In addition to the training highlighted above, law firms should ensure they have policies and procedures in place to mitigate risk. This includes proactive measures such as a policy that requires financial transactions to be confirmed in person / by voice, not just email or reactive, outlining a clear incident response plan so everyone knows what to do if they’ve been phished.

6. Multi-factor Authentication and Password Managers

It’s time to get serious about these two. Any firms that haven’t yet implemented these (and it could be as many as 50%) need to make this a priority.

Cybercriminals exploit the very human desire to keep things simple and convenient. The result? Gaining access to one account can often be easily translated to several of that person’s accounts. With multi-factor authentication, criminals would need access to multiple components to access a target’s data. One nuance here; text-based two-factor authentication is better than nothing. But given the choice, firms should require authenticator apps which are far harder to hack.

Meanwhile, password managers make it easier to maintain different, long, and complex passwords for every account. With a corporate account, firms have the added benefit of quickly shutting down access to all those passwords in the event of a termination.

7. Encryption Everywhere

The simple message here: encrypt everything, everywhere. Ensure your data is encrypted at rest (if you’re operating in a cloud environment, this will be automatically built-in), as well as in transit.

8. Remote Workspace Adoption

Virtual desktops provide a significant security upgrade. While the experience for the user is nearly identical to keeping everything on the local machine, the desktops are actually hosted in a public cloud environment where everything—from the data sitting on the desktop to the connection to critical applications such as Firm Central and ProLaw®—are running in cloud-based servers and are both encrypted and backed up. Cloud desktop represents a much more secure environment than a typical virtual private network and can also eliminate the performance impact that VPNs introduce.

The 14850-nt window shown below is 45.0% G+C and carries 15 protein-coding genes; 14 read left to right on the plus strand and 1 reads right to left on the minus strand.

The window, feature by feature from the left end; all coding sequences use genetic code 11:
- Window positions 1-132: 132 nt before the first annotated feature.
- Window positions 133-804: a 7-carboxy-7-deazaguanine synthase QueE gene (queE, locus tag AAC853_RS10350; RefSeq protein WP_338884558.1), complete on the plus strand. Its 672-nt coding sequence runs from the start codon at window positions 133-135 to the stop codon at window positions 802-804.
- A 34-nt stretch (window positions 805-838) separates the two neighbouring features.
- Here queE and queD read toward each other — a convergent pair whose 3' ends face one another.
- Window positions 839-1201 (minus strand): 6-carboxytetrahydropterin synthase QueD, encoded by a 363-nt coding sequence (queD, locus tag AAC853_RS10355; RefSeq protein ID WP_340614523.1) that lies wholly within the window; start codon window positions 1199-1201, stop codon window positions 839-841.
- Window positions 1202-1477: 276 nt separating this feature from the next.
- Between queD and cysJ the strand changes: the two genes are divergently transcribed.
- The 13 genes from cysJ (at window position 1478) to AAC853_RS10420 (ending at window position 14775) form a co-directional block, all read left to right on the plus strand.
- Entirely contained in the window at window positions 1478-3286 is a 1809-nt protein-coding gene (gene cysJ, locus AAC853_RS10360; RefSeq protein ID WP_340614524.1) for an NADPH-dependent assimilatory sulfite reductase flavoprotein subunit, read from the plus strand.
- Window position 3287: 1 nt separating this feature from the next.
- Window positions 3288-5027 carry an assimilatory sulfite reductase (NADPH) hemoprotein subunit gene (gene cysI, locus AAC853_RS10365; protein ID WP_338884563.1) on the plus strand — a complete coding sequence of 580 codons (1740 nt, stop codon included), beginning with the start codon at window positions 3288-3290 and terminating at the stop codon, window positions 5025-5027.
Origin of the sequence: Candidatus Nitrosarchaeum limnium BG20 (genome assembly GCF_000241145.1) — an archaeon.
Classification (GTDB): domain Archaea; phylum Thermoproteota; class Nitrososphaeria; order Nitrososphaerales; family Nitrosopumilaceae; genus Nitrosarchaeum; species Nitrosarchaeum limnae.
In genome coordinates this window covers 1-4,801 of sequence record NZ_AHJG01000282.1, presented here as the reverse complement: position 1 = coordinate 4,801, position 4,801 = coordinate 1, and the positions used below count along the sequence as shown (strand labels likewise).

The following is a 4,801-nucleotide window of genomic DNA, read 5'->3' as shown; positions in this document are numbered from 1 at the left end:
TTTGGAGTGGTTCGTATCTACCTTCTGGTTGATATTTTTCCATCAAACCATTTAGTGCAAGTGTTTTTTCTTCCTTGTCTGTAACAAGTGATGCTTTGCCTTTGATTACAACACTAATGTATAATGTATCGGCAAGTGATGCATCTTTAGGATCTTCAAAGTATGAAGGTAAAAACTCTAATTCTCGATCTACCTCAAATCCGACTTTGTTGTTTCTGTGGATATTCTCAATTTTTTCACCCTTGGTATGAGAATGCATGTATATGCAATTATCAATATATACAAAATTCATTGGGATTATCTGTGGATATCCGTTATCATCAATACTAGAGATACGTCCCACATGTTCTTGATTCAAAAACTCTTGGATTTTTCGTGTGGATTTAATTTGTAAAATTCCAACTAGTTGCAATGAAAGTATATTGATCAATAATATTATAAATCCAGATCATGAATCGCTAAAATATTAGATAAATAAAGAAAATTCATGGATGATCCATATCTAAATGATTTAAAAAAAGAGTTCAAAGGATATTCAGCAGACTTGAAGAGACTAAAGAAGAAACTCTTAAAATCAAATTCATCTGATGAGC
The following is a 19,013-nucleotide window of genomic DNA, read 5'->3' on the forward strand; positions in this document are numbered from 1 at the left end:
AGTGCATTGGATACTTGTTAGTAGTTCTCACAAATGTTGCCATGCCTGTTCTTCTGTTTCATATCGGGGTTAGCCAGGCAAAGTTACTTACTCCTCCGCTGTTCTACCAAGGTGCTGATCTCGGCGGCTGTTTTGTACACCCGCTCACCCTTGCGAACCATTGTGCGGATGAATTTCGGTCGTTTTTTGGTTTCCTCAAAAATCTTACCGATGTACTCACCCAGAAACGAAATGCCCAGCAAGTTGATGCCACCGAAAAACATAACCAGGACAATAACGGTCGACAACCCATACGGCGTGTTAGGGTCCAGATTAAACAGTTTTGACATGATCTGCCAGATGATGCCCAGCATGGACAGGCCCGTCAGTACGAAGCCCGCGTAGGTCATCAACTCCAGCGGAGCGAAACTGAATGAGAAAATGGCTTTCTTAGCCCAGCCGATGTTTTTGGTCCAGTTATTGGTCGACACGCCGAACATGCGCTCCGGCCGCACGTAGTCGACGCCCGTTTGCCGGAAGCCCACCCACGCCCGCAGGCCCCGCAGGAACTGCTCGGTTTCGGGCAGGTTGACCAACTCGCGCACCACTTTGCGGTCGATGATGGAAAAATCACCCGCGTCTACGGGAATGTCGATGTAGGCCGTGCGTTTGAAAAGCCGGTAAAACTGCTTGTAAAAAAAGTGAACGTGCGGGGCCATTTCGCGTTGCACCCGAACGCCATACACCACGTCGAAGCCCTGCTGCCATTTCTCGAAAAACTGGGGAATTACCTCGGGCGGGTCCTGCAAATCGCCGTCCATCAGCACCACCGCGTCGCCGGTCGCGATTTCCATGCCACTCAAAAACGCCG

With a virtual desktop, you can isolate your damage, particularly in an era where employees are accessing their applications and data from insecure home WiFi networks. If a computer is stolen or a laptop is damaged, no data is exposed or lost. You can just procure a new computer and get access to your cloud desktop as if nothing ever happened.

9. Physical Security

With many offices only lightly staffed, if at all, there are often minimal controls to ensure that only authorized personnel can access the office. If your infrastructure is still on-premises, you may not have insight into who can access your hardware.

The simple solution? Stop owning physical infrastructure. The truth is that there’s nothing you can do that will be more secure than Amazon® or Microsoft®. By upgrading your infrastructure to the cloud, you transfer your risk to the cloud providers and save yourself the expense and headache of keeping that physical infrastructure secure.

10. Cloud Security

The move to the cloud can be a huge security upgrade for law firms. But how do you ensure that your cloud security is secure as well? The first is to confirm what you mean by “the cloud.” Public cloud providers such as Amazon and Microsoft spend hundreds of millions—even over a billion—dollars on security, far more than you or even a private cloud provider can spend.

You’ll also want to consider how your cloud provider is treating your environment. In many private cloud environments, for example, you can consider the infrastructure to be similar to an apartment building. While your locked door helps to keep your environment secure, you’re still subject to communal impact. If another tenant has a fire, that fire could easily spread to you.

In contrast, a single-tenant environment is like owning your own house, with lots of land around. The actions of your neighbors won’t impact you as heavily, if at all.